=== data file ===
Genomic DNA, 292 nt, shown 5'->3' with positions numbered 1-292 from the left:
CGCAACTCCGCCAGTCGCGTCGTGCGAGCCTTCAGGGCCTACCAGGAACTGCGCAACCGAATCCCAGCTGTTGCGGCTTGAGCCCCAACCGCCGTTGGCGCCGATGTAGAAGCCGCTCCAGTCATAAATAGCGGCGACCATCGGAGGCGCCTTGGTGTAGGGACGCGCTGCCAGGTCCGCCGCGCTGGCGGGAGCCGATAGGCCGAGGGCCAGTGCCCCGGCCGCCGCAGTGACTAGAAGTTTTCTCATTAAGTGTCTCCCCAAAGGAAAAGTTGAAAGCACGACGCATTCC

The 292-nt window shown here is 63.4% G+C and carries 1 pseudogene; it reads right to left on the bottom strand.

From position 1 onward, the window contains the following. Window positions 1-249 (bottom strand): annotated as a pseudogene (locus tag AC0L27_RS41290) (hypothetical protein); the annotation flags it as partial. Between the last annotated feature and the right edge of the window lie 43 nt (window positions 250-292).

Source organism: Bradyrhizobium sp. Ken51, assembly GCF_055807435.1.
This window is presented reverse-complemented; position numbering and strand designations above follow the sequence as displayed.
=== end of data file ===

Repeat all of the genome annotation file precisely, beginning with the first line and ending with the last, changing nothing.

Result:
Genomic DNA, 292 nt, shown 5'->3' with positions numbered 1-292 from the left:
CGCAACTCCGCCAGTCGCGTCGTGCGAGCCTTCAGGGCCTACCAGGAACTGCGCAACCGAATCCCAGCTGTTGCGGCTTGAGCCCCAACCGCCGTTGGCGCCGATGTAGAAGCCGCTCCAGTCATAAATAGCGGCGACCATCGGAGGCGCCTTGGTGTAGGGACGCGCTGCCAGGTCCGCCGCGCTGGCGGGAGCCGATAGGCCGAGGGCCAGTGCCCCGGCCGCCGCAGTGACTAGAAGTTTTCTCATTAAGTGTCTCCCCAAAGGAAAAGTTGAAAGCACGACGCATTCC

The 292-nt window shown here is 63.4% G+C and carries 1 pseudogene; it reads right to left on the bottom strand.

From position 1 onward, the window contains the following. Window positions 1-249 (bottom strand): annotated as a pseudogene (locus tag AC0L27_RS41290) (hypothetical protein); the annotation flags it as partial. Between the last annotated feature and the right edge of the window lie 43 nt (window positions 250-292).

Source organism: Bradyrhizobium sp. Ken51, assembly GCF_055807435.1.
This window is presented reverse-complemented; position numbering and strand designations above follow the sequence as displayed.